Written in Salt Lake City when it was -17C one night and not worth chancing the additional wind chill, and dispatched to silicon.com via my hotel free wi-fi service.
There you are driving along a freeway with plenty of space ahead when red brake lights suddenly accelerate towards you. What happened? Probably nothing - or an incident that cleared hours earlier.
This is all part of the natural action of traffic flow and a good example of non-linear dynamics in action. It turns out that sporadic 'clumping' is common in nature and many human activities.
We have all experienced waves in road traffic that can span 0 to 120km/h - and highly variable arrival times of data packets sent over the internet.
What is happening? It turns out that all networks have a critical capacity up to which traffic flow is linear and well behaved - but go beyond this point and all manner of unexpected effects break out.
In the case of major road traffic, loadings up to 20 per cent capacity might see reasonably linear behaviour, while 100 per cent capacity results in the perfect parking lot where nothing moves.
For IT the percentages are wider ranging. The old fixed line phone network peak-to-mean traffic ratio was about 4:1, while mobile nets are about 40:1, and the internet can exceed 1000:1.
The point at which strange networking effects appear is also well spread at around 40 per cent for the phone, about 30 per cent for mobiles and about 10 per cent for the net.
One big exception to the rule is broadcast communications which can operate at 100 per cent capacity. The subtle difference here is the unidirectional traffic flow, and a lack of any participation and interaction.
What does this all mean? Most commentators, politicians and even some IT people just don't get it! If you had 1Gbps broadband to your home and office, would it be running at a substantial percentage of that speed? Extremely unlikely - unless it is loaded with pure broadcast channels with no quiet times, still or blank frames. And even then the usage would be less than 100 per cent.
For humans the critical factor of bandwidth and capacity is latency. The time between seeing, understanding and clicking has to be short to maintain our creativity and engagement. Delay turns out to be a key parameter in every aspect of human communication but one that is widely ignored or misunderstood.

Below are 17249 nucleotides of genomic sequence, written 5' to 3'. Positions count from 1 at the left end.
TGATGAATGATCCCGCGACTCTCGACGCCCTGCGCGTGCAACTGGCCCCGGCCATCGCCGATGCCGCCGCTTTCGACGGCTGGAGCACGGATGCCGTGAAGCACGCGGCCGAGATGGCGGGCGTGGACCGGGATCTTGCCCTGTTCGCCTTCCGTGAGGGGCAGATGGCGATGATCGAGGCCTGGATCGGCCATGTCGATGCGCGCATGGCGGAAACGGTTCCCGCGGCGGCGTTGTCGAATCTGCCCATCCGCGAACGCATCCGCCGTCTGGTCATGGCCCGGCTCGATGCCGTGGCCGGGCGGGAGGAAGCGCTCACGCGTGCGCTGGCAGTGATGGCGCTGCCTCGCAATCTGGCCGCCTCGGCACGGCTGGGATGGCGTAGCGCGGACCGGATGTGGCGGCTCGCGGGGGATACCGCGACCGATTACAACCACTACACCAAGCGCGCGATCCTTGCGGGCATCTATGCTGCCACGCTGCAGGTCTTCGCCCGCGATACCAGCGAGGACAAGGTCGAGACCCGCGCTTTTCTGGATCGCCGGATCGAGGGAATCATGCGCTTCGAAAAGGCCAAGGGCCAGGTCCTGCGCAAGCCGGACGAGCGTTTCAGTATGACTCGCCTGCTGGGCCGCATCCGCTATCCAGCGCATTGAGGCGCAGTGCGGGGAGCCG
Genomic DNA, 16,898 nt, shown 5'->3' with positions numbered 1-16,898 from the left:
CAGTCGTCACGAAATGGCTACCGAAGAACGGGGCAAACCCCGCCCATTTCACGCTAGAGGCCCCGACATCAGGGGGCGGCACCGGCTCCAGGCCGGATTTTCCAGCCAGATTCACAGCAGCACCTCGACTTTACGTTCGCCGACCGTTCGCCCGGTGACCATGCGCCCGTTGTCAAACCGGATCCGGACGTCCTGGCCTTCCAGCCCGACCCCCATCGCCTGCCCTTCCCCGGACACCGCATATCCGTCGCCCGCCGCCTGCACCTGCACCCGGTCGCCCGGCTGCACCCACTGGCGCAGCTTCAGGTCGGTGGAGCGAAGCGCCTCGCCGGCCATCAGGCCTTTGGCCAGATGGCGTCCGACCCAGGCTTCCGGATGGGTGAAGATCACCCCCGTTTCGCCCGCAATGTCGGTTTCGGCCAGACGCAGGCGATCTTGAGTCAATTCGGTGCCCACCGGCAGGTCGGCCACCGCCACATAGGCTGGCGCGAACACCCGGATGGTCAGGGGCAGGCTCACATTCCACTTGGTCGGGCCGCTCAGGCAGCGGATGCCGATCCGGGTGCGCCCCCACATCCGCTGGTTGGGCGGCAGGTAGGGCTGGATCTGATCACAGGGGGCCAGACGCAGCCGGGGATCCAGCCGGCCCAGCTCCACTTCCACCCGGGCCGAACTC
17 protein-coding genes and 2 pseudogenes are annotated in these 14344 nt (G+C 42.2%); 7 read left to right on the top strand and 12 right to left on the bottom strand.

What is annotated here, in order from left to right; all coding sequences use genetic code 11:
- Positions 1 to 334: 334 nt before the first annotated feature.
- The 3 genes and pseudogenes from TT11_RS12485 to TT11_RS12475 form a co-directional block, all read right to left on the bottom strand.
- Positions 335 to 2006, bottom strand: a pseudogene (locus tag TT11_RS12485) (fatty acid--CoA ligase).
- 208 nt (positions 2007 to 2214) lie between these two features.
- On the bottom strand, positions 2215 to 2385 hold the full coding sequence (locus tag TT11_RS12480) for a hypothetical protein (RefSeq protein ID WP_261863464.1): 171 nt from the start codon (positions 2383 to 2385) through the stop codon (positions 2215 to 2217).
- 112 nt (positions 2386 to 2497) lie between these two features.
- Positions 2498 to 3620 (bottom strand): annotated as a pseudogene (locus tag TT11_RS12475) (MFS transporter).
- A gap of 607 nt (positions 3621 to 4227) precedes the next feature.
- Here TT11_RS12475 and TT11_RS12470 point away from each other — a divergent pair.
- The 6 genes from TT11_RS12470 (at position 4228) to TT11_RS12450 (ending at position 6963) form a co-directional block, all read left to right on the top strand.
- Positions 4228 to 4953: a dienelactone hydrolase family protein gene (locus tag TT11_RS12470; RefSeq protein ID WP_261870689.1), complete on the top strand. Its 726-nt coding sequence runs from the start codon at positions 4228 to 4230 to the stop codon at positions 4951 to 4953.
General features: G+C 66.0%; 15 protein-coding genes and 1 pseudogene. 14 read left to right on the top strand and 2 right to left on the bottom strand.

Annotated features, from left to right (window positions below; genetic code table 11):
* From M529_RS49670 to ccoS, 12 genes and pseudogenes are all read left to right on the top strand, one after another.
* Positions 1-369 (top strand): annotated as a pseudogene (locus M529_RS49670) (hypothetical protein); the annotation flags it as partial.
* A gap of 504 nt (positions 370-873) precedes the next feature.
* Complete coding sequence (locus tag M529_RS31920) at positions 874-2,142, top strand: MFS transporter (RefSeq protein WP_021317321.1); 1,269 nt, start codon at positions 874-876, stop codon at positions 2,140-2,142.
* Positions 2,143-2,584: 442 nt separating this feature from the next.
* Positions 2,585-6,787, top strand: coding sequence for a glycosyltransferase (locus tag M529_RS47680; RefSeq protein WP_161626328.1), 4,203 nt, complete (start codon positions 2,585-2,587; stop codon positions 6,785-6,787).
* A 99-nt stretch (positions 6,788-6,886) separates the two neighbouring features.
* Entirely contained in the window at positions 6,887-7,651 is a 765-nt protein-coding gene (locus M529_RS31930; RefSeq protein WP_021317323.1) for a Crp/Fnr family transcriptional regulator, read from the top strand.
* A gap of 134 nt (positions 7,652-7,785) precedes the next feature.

Some of these concepts are illustrated in this graph:
In the 1950s and 1960s, printing or downloading materials meant taking a coffee break. But hey, back then programs could have runtimes of hours and days, and we all had other things to do anyway. There was an expectation that everything was going to be slow, clunky and limited. After all, in the 1960s, 20MB memory was a big deal with a price tag of more than $20,000!
As time and technology have moved on, we've became more focused on screens and machine interaction. Delay times that were measured in hours are now down to seconds, and yet we can easily become irritated by the relatively short amount of time it takes to scan, print, download and upload.
The basic golden rules that have emerged for maximising our output are:
- Everything has to be three clicks or less away.
- Commands have to be executed in less than one second.
- Bandwidth has to be symmetric.
- Uptimes have to be better than 99.9 per cent.
The good news is that all this can be achieved by expanding the cheapest technology commodity we have - bandwidth. And should anyone measure our bandwidth use, they should do it at our eyes, lips and fingertips - and not on the wire, fibre or radio links.
Our most expensive asset is human creativity and application, which is crippled by a general lack of understanding of network economics and performance. A 10 per cent average utilisation of bandwidth can equate to a 100 per cent output of human ability, while 100 per cent network utilisation can see human performance significantly degraded by the attendant latency.
Peter Cochrane is an engineer, scientist, entrepreneur, futurist and consultant. He is the former CTO and head of research at BT, with a career in telecoms and IT spanning more than 40 years.